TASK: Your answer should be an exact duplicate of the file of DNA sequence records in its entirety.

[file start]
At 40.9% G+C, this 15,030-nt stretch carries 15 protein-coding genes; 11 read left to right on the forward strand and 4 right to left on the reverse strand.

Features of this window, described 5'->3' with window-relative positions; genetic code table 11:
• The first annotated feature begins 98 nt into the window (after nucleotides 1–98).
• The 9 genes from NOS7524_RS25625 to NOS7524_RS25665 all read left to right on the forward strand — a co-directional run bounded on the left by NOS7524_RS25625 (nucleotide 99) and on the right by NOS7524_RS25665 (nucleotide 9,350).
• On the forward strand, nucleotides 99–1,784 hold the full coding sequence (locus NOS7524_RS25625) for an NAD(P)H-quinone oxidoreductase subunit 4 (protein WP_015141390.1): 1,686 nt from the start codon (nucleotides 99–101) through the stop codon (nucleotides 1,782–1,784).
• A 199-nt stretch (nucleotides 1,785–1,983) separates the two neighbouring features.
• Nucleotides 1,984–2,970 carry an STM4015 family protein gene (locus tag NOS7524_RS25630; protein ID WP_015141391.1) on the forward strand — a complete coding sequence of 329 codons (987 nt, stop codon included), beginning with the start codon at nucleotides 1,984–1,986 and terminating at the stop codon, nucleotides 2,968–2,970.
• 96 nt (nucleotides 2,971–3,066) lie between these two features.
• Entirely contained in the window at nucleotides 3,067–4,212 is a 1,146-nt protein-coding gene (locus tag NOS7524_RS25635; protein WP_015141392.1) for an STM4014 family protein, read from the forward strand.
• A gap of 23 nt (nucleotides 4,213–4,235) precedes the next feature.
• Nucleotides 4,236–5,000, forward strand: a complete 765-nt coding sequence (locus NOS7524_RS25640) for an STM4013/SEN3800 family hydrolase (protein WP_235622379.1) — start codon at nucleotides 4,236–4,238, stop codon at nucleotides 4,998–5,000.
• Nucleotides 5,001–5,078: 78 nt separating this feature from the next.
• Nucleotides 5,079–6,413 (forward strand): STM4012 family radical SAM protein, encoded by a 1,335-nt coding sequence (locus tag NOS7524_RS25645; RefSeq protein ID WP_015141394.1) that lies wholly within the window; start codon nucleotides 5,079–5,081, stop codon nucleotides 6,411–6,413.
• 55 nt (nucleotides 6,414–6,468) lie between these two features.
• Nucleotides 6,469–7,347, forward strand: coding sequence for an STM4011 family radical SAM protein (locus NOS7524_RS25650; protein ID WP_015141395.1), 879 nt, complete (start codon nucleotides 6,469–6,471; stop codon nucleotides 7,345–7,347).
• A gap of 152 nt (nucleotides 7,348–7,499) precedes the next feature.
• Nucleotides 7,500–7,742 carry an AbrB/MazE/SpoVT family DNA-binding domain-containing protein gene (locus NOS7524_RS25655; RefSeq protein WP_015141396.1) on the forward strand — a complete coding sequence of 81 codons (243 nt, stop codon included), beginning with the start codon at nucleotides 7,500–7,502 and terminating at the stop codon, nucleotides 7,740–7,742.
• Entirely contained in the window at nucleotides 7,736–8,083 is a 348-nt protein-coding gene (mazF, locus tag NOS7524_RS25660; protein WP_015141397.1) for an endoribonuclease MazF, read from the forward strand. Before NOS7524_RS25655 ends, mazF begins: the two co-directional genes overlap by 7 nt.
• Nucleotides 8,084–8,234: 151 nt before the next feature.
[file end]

At 40.9% G+C, this 15,030-nt stretch carries 15 protein-coding genes; 11 read left to right on the forward strand and 4 right to left on the reverse strand.

Features of this window, described 5'->3' with window-relative positions; genetic code table 11:
• The first annotated feature begins 98 nt into the window (after nucleotides 1–98).
• The 9 genes from NOS7524_RS25625 to NOS7524_RS25665 all read left to right on the forward strand — a co-directional run bounded on the left by NOS7524_RS25625 (nucleotide 99) and on the right by NOS7524_RS25665 (nucleotide 9,350).
• On the forward strand, nucleotides 99–1,784 hold the full coding sequence (locus NOS7524_RS25625) for an NAD(P)H-quinone oxidoreductase subunit 4 (protein WP_015141390.1): 1,686 nt from the start codon (nucleotides 99–101) through the stop codon (nucleotides 1,782–1,784).
• A 199-nt stretch (nucleotides 1,785–1,983) separates the two neighbouring features.
• Nucleotides 1,984–2,970 carry an STM4015 family protein gene (locus tag NOS7524_RS25630; protein ID WP_015141391.1) on the forward strand — a complete coding sequence of 329 codons (987 nt, stop codon included), beginning with the start codon at nucleotides 1,984–1,986 and terminating at the stop codon, nucleotides 2,968–2,970.
• 96 nt (nucleotides 2,971–3,066) lie between these two features.
• Entirely contained in the window at nucleotides 3,067–4,212 is a 1,146-nt protein-coding gene (locus tag NOS7524_RS25635; protein WP_015141392.1) for an STM4014 family protein, read from the forward strand.
• A gap of 23 nt (nucleotides 4,213–4,235) precedes the next feature.
• Nucleotides 4,236–5,000, forward strand: a complete 765-nt coding sequence (locus NOS7524_RS25640) for an STM4013/SEN3800 family hydrolase (protein WP_235622379.1) — start codon at nucleotides 4,236–4,238, stop codon at nucleotides 4,998–5,000.
• Nucleotides 5,001–5,078: 78 nt separating this feature from the next.
• Nucleotides 5,079–6,413 (forward strand): STM4012 family radical SAM protein, encoded by a 1,335-nt coding sequence (locus tag NOS7524_RS25645; RefSeq protein ID WP_015141394.1) that lies wholly within the window; start codon nucleotides 5,079–5,081, stop codon nucleotides 6,411–6,413.
• 55 nt (nucleotides 6,414–6,468) lie between these two features.
• Nucleotides 6,469–7,347, forward strand: coding sequence for an STM4011 family radical SAM protein (locus NOS7524_RS25650; protein ID WP_015141395.1), 879 nt, complete (start codon nucleotides 6,469–6,471; stop codon nucleotides 7,345–7,347).
• A gap of 152 nt (nucleotides 7,348–7,499) precedes the next feature.
• Nucleotides 7,500–7,742 carry an AbrB/MazE/SpoVT family DNA-binding domain-containing protein gene (locus NOS7524_RS25655; RefSeq protein WP_015141396.1) on the forward strand — a complete coding sequence of 81 codons (243 nt, stop codon included), beginning with the start codon at nucleotides 7,500–7,502 and terminating at the stop codon, nucleotides 7,740–7,742.
• Entirely contained in the window at nucleotides 7,736–8,083 is a 348-nt protein-coding gene (mazF, locus tag NOS7524_RS25660; protein WP_015141397.1) for an endoribonuclease MazF, read from the forward strand. Before NOS7524_RS25655 ends, mazF begins: the two co-directional genes overlap by 7 nt.
• Nucleotides 8,084–8,234: 151 nt before the next feature.